Douglas Alexander Wilson died at Wellington on 14 September 1990 at the age of 38 years.
Born in Wainuiomata, he was brought up in Borneo and the Cook Islands as well as New Zealand and completed his secondary schooling at Waitaki Boys’ High School. He graduated in law with first class honours from Victoria University of Wellington at the end of 1975 and, for a year or so, worked for McIlroy Cochrane & Co in Wellington.
Then, in 1977, he took up employment with the Department of Lands and Survey as a National Park Ranger at Tongariro National Park. He received formal training and extensive practical experience in administration, management, staff training and leadership with particular responsibilities for search and rescue work, for the operation of the Whakapapa Ambulance Service and for the Whakapapa Ski Patrol.
In 1981 he was granted leave of absence for a year to participate in the Dingle/Hillary “Traverse of the Himalaya” Expedition as leader of the support party. There he was responsible over a period of 11 months for organising logistic support for a party of eight during a 5,000 km trek which extended across three countries and necessitated his dealing with three bureaucracies. Here, even more vividly than at Tongariro National Park, emerged the remarkable organisational skills which were later to become so notable a feature of his practising career in the law. In due course he and his wife Ann Louise Mitcalfe, wrote a book about the expedition entitled Himalaya: Trekking from Sikkim to Pakistan which was published by Hodder & Stoughton in New Zealand, the United Kingdom and India.
The book is as revealing as it is entertaining. More than just a travel book, it speaks eloquently of the beauty and hostility of the roof of the world – and of the delight which Doug and Ann shared in outdoor life.
Returning to New Zealand in November 1981, Doug came to Chapman Tripp as a solicitor on the litigation side. He became a partner in the firm – by then Chapman Tripp Sheffield Young – on 1 October 1985, over four years before he found, in November 1989, that he was ill and probably mortally so.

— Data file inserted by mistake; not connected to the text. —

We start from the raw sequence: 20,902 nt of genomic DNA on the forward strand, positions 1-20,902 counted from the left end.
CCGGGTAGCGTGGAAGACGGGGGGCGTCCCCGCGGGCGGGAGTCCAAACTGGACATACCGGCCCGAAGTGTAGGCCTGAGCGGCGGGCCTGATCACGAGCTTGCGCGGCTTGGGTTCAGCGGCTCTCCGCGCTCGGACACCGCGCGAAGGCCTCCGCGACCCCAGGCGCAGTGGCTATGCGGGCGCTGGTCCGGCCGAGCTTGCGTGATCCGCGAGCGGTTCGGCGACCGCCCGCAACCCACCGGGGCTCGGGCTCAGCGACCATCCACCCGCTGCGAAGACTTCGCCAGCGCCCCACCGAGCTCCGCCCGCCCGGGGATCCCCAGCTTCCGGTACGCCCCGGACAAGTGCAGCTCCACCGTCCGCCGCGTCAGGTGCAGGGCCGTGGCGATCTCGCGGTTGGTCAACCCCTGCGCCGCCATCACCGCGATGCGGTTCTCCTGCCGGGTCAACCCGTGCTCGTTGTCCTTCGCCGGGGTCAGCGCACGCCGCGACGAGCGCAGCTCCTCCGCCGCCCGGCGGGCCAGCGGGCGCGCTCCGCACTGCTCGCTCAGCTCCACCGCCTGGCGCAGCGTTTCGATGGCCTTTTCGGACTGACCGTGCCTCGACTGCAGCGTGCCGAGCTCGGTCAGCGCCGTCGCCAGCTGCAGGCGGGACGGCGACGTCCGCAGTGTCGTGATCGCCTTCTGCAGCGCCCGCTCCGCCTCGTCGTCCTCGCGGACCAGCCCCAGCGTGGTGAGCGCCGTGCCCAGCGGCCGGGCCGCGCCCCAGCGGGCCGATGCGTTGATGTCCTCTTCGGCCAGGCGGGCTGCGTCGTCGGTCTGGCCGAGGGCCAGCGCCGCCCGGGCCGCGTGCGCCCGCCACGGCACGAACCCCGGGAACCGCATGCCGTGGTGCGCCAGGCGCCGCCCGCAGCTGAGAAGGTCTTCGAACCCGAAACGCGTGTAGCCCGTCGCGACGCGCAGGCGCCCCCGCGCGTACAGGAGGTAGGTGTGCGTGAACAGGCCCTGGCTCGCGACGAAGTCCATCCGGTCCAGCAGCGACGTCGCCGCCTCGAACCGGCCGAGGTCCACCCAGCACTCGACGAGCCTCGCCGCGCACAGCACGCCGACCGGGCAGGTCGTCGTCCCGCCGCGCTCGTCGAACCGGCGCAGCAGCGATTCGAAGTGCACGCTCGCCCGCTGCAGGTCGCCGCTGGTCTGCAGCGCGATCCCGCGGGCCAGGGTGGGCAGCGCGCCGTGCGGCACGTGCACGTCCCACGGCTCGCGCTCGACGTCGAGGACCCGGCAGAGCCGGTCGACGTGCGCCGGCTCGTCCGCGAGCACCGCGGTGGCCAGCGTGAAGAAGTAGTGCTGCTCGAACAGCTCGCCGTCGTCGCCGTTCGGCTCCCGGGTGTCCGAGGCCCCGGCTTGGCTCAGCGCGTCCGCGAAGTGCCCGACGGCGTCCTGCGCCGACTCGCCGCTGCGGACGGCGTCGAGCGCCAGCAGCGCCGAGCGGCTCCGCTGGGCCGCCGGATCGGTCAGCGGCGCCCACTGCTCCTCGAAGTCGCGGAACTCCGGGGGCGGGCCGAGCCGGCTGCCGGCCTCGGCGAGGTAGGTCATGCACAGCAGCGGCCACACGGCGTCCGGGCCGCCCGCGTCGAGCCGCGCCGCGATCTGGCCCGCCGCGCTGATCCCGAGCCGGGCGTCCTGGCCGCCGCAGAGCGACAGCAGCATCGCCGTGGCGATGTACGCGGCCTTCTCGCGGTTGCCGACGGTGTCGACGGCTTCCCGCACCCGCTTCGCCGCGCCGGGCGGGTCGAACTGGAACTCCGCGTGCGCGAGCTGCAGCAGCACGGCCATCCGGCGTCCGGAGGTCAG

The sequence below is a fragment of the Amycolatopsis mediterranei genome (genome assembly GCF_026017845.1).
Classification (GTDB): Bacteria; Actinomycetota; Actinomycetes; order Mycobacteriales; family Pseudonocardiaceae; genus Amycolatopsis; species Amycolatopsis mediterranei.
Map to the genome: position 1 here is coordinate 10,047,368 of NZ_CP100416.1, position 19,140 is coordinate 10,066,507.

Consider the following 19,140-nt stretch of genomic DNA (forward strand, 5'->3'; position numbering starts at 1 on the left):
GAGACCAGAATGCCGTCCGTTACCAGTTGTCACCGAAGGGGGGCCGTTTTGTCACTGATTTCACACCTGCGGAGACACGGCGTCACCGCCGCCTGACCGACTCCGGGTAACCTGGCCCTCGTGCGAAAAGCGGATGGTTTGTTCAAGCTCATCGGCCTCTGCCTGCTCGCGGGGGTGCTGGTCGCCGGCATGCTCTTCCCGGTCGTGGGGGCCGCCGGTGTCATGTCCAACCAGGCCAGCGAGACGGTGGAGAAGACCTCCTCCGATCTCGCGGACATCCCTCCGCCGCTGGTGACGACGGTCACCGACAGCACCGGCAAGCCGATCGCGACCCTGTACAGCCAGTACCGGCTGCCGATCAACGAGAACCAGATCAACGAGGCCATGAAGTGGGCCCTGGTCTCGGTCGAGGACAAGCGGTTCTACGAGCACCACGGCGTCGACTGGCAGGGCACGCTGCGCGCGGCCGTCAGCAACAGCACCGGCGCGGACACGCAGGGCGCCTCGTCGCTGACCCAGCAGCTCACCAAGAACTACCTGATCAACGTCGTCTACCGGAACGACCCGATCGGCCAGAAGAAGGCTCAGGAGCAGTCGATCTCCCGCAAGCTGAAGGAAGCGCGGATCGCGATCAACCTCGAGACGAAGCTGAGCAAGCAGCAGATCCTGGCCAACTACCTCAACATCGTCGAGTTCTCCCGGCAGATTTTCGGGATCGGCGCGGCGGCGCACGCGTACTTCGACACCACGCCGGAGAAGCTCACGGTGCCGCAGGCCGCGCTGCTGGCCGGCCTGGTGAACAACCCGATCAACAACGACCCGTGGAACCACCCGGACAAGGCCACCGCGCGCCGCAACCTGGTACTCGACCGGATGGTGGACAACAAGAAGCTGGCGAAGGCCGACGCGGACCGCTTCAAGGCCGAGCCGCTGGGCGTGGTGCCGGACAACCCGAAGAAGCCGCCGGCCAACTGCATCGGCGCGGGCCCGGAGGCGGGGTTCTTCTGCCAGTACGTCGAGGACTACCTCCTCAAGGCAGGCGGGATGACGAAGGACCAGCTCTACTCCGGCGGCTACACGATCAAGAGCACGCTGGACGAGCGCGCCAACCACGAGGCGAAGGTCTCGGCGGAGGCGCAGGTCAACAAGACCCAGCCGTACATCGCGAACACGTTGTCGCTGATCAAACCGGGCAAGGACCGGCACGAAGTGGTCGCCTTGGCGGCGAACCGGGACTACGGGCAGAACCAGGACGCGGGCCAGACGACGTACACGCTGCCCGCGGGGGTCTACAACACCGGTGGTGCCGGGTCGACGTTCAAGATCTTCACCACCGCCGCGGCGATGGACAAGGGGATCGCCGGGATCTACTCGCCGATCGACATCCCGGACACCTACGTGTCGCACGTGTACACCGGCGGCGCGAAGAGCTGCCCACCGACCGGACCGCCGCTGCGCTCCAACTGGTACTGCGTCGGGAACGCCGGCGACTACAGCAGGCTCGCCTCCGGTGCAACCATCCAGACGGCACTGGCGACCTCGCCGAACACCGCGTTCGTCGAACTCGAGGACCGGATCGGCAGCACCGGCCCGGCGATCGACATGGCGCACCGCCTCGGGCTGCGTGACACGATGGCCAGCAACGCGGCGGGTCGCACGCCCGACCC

But, just as he packed into his 38 years a list of achievements which few of us could muster in 76, so did he put together during his short practising life a remarkable record of service to his firm, to its clients, and to the profession. He was a good lawyer, and a superb organiser of case, adept in marshalling and controlling the paperwork, the exhibits, the evidence, the witnesses in as number of vastly complex and difficult civil cases and inquiries. His mastery of the facts of a case was a revelation to others involved in it – he believed, as an advocate, in knowing the facts better than did anyone else. And he drove himself constantly to self-improvement.
In the wider context of the New Zealand profession, many will remember the travelling seminar which he and Terence Arnold presented on the preparation of a plaintiff’s case in the District Court. His finest monument, however, must be the New Zealand Law Society’s residential Litigation Skills course which offers a splendid example of what can be done by a professional body, in enhancing the skills and standards of its members to the public benefit.
Doug, in 1984, attended such a course run by the National Institute for Trial Advocacy in Denver, Colorado. He spoke afterwards about it in Canada with Terence Arnold, himself familiar with the training method used, and they agreed that such a course would be valuable in New Zealand. There, one suspects, most of us would have left it.
Terence returned to New Zealand four months later to find Doug in full flight – bullying, cajoling, persuading, and totally determined to see it happen. That it did happen, that it continued, that it has grown in strength and stature, and that the Society operates a Scholarship Trust to help meet the cost of attendance in appropriate cases – these things are the product of a team effort by many eminent and selfless people. But it was Doug who drove it all into being.
Much the same might be said of the New Zealand edition of Mauet: Fundamentals of Trial Techniques. Someone remarked that it would be a good idea, and Doug thought so too. Again the work is the product of a team effort by many distinguished lawyers. Again, however, it was Doug’s determination and tenacity which furnished the initial driving force.
These are the shining examples, but there were many other achievements as well. It is right to say that, in his chosen fields and after so short a time, Douglas Wilson has left our profession better than he found it. Given more time, he would have gone to the top.
None of us who knew him will easily forget the calmness, resolution and complete absence of self-pity with which he met his illness. We offer our heartfelt sympathy to Ann, to Alexander (not yet three) and to the other members of his family.
By Tim Blennerhassett.
This obituary was published in LawTalk 337, 10 October 1990, page 5.